Welcome back. THis week we delve into the Passion Sunday texts...
Isaiah 50: 4 – 9a:
Ah, the Suffering Servant. The trap into which we fall is to read this as if it is about Jesus and not a literary device which used frequently in this and other forms to help Israel and then Judah make sense of the world in which they were no longer an important player. The ‘empire’ of David and Solomon was long gone and the Jews needed to find their way as models of God’s preferred behavior in world now dominated by alien cultures and mores. (This is NOT Rome and we will NOT do as the Romans do… or the Greeks, for that matter). In this text, the suffering servant is a teacher, who humbly listens to the Word of God and then speaks with boldness and authority to that alien world and those who are tempted to surrender to it.
It is not a word that alien culture – or his intended audience – wants to hear, though perhaps for different reasons.
His intended audience in comprised of ‘the weary’ from verse 4. Weary of what? From the yoke of oppression; from laboring for the benefit of their conquerors. To them the teacher offers a word of resistance and empowerment against the oppressor. And, we know that the oppressor does not take kindly to this word, because of what the teacher then must endure – his back is beaten, his beard is plucked out. But, the weary also join with his detractors because it is easier to remain a slave than to do what one must to gain respect and daily necessities.
Still, the teacher does not give up, nor will he be silenced. As Timothy Simpson observes, “He commands no armies, wields no weapons. All he has in his defense is his body to be given up for the sake of the weary and the LORD who will not leave him, nor let him be ashamed (vv. 7-9). The concern for the teacher’s physical protection appears to be of secondary importance to him. What matters is that the essential justness of what he has said be not impugned in any way. He does not seek to avoid that which he must suffer, nor does he expect the LORD to stop him from being hurt. But he trusts in the LORD that he will be proved right in the end…”
The text implies that for anyone who opens his or her ears to hear what God is saying, will hear a word that is directed at those who are marginalized, and that is going to make some people very uncomfortable.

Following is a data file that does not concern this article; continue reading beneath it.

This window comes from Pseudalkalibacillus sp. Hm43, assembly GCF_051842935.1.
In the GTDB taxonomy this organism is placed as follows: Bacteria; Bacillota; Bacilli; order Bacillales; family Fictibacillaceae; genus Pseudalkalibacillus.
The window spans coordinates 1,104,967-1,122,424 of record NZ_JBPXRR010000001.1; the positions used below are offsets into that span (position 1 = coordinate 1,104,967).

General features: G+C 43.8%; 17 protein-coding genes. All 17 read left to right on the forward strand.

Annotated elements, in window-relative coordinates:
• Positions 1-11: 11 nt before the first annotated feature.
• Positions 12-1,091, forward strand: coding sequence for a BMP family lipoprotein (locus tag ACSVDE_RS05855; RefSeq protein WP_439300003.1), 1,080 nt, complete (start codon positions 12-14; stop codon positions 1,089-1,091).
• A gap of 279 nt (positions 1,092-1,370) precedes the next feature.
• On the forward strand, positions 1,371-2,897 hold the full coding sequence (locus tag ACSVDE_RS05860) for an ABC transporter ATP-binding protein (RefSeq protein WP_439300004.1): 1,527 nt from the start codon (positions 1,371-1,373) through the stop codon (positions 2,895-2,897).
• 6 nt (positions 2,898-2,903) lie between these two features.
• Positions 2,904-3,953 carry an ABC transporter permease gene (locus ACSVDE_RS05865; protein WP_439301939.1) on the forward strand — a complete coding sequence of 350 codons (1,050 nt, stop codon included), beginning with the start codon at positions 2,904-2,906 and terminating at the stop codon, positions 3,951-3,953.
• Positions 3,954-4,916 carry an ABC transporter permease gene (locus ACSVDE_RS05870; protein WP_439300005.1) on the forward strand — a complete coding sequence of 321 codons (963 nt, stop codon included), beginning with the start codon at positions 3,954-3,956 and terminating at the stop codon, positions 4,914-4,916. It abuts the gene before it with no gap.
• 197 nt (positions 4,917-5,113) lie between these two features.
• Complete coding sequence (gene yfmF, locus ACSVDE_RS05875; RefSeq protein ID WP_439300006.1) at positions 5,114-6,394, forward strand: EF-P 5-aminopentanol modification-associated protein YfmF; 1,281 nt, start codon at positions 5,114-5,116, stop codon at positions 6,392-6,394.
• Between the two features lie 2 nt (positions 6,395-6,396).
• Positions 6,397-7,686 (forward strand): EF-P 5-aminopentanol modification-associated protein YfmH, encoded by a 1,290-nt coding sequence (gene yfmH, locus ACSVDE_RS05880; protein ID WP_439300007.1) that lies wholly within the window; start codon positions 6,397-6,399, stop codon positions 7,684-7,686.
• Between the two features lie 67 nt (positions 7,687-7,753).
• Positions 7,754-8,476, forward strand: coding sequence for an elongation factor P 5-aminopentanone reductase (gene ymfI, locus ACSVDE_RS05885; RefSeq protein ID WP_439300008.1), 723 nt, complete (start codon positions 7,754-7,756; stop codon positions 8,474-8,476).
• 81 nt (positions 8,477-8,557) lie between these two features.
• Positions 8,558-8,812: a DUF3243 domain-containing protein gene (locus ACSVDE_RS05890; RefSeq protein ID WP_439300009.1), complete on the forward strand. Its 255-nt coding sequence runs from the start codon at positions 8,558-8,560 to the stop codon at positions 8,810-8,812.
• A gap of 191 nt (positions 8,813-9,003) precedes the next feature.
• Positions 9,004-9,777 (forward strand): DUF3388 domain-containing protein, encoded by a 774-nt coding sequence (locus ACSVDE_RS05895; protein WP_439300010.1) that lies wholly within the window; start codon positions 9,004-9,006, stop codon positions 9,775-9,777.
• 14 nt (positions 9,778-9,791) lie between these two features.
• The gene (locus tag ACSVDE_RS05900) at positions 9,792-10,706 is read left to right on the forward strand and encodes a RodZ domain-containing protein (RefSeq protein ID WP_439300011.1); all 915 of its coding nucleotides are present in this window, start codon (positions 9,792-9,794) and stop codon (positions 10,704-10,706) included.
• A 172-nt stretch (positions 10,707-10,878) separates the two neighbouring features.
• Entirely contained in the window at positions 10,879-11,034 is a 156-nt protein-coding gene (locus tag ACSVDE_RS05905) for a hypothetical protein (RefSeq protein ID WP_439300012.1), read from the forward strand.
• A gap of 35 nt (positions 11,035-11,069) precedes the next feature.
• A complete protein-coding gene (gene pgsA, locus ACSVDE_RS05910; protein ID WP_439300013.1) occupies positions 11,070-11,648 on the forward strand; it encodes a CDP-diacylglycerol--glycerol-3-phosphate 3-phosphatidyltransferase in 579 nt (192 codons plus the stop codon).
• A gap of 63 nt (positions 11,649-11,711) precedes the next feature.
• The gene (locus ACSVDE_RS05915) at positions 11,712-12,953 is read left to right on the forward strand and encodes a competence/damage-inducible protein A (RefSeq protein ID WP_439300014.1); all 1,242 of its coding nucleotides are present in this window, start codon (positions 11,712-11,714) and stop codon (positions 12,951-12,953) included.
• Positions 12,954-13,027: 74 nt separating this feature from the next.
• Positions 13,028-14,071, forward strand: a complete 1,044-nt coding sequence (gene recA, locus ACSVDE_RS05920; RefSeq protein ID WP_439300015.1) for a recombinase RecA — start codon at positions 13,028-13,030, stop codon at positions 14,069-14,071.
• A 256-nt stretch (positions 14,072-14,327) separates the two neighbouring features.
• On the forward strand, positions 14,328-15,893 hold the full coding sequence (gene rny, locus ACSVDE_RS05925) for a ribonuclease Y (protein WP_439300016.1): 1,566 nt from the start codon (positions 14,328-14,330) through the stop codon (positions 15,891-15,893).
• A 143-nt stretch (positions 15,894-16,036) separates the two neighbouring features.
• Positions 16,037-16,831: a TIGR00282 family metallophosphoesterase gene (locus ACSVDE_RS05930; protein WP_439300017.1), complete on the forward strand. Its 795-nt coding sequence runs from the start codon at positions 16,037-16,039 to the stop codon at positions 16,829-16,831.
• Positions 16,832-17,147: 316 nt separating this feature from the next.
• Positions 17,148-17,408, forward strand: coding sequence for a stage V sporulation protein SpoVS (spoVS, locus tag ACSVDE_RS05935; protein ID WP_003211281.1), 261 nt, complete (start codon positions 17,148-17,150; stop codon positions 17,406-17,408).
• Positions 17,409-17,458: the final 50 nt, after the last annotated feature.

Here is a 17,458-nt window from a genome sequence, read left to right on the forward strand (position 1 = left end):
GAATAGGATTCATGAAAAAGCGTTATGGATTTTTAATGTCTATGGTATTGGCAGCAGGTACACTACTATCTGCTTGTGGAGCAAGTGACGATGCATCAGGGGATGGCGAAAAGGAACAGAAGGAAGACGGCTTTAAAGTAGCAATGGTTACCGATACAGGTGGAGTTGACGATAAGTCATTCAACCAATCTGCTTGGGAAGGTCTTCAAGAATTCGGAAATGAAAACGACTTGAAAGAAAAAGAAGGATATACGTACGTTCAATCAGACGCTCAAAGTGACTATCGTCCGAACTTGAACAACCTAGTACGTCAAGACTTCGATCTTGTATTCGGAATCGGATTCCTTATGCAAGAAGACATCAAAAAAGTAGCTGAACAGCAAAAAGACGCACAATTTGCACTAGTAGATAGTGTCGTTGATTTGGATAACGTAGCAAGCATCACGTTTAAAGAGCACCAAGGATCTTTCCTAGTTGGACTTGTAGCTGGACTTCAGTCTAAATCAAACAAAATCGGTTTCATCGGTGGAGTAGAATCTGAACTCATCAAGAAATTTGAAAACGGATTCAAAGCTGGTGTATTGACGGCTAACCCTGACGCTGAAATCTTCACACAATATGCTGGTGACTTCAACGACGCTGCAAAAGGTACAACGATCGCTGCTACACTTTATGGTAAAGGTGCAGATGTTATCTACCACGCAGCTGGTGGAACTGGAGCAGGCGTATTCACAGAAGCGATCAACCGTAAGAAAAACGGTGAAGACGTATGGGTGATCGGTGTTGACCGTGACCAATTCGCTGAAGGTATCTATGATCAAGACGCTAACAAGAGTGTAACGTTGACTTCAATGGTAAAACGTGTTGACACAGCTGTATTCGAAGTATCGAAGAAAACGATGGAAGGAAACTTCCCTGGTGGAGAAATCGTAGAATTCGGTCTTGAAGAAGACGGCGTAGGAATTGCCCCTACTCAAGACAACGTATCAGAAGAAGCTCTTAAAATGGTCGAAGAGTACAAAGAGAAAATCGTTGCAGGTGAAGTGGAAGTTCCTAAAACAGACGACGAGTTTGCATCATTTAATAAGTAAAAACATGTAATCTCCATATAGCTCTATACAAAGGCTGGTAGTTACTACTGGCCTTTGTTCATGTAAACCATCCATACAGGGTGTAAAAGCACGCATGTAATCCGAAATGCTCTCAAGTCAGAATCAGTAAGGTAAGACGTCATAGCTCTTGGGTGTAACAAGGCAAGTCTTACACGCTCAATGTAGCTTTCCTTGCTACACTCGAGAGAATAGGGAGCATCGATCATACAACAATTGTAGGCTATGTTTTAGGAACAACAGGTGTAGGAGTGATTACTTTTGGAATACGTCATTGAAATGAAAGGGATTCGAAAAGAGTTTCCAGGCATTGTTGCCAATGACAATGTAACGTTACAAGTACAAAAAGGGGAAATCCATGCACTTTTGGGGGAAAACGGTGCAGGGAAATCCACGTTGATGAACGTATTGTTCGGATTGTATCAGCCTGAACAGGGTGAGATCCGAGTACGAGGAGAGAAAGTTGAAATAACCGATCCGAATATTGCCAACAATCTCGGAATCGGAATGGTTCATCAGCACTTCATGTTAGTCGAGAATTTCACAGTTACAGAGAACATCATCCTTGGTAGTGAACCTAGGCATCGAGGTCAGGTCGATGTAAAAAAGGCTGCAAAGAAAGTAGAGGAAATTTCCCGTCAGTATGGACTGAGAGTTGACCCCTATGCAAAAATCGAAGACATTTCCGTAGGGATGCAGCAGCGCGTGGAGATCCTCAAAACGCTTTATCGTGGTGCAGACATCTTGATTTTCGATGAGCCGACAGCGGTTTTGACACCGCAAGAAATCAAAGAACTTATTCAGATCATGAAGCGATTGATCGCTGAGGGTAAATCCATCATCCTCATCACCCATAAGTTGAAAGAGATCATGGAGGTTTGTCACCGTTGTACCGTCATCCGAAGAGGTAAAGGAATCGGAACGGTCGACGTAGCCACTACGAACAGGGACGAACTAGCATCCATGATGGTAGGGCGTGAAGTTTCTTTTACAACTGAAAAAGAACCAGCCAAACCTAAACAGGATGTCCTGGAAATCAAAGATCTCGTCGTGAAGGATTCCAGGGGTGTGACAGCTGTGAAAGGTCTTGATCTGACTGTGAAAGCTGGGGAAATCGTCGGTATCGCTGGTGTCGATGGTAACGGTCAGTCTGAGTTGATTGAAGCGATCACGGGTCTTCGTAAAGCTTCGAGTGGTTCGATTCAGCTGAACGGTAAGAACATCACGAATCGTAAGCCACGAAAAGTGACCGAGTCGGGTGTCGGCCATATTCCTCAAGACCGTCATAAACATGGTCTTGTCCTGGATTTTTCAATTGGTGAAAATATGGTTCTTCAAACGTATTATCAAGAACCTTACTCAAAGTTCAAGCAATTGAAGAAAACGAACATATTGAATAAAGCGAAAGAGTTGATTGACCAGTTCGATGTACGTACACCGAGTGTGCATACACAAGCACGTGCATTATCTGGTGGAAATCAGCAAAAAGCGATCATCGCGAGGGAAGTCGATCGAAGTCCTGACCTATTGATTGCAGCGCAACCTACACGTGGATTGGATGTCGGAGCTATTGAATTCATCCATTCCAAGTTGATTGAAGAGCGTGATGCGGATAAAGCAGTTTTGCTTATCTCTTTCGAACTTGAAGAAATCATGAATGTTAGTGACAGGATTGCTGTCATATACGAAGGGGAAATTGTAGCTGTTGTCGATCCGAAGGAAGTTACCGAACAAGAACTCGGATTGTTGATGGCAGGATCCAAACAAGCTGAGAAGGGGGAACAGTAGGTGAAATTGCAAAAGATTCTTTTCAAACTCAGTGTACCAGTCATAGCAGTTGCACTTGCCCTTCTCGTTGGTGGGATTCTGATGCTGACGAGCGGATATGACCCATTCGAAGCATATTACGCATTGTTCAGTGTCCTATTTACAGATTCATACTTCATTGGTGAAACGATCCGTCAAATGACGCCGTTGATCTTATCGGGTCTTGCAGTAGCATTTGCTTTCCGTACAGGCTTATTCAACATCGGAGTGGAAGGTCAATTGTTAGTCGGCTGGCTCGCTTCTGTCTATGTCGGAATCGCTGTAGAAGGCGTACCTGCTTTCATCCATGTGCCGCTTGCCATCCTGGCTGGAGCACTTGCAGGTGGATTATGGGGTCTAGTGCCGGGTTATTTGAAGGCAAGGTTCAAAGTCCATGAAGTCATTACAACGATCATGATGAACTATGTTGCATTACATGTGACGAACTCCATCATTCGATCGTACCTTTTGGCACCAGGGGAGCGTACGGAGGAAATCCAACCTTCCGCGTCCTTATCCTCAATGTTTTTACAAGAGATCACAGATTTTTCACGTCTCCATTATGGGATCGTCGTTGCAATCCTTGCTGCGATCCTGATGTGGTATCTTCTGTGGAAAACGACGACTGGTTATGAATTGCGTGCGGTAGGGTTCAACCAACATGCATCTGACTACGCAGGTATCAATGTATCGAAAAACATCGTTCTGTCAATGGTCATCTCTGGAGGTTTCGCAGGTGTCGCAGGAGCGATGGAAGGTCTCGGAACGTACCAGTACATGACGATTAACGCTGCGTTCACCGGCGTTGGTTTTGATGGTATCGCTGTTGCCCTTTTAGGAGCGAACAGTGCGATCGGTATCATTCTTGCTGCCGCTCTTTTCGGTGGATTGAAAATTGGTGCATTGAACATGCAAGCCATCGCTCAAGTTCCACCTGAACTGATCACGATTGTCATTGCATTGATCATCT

Philippians 2: 5 – 11:
What a difference a week makes… Contrast Hebrews observation from the Lent 5 lectionary, that Jesus is the human, ‘adopted’ son of God with this week’s Philippians text: “Let the same mind be in you that was in Christ Jesus, who, though he was in the form of God, did not regard equality with God as something to be exploited, but emptied himself, taking the form of a slave, being born in human likeness…” (Ask me over coffee, please…)
Now Paul, in writing to the Philippians, is not trying to pick an argument with the author of Hebrews – whoever that may have been – because, after all, these people did not write their letters thinking that one fine day they would all be bunched together in something called the New Testament. The epistles were written over the span of a century and their authors were not always in agreement where their theology was concerned. (Always remember that). But, my point centers on Paul’s admonition to be in the ‘same mind’ as Jesus, following his example of renouncing our nature. For Jesus, it was to ‘empty himself’ of his divinity and take on the role of slave to all others. We are to aspire to that same station, by emptying ourselves of those things that corrupt our ‘true’ nature, that trace of the divine within us, the imago dei. We are to renounce - as we do in our baptismal promises – the darker proclivities for violence, self-preservation, and – my favorite word from the blog a few weeks ago – covetousness.
Mark 14 - 15:
So many details, so little time…
One of the interesting things to note in this story is the notion of power, and who is in control. The crowd seems to wield it. Just as Herod’s fear of the crowd forces him to behead John the Baptist, so Pilate is given no choice but to deliver Jesus to be crucified. The Sanhedrin seems to have it – it’s their crowd after all – and they are able to take Jesus into custody and rig a trial against him, in spite of the in adequacy of the witnesses.
But, Jesus is the one who is ultimately in control. He submits to arrest, thwarting the violent impulse of one of his number to defend him; he submits to the trial, offering no defense, but in so doing reveals the subterfuge and desperation of the religious establishment; he surrenders his body, but not the struggle; and, as mentioned, draws the power of Rome into conflict with the crowd, exposing the limits of empire to enforce its will. Ironically, he is even called the ‘King of the Jews’, a title not lost on those who read this narrative through the eyes of faith; and proclaimed ‘Son of God’ by an officer in service to the Empire.
Which may be the deep truth of this story. Power is not what it seems, and when it is only sustained through violence and deception and cruelty, it is soon exposed and once that happens, its days are surely numbered. It is this same confidence in violence that evoked the Suffering Servant songs of Isaiah.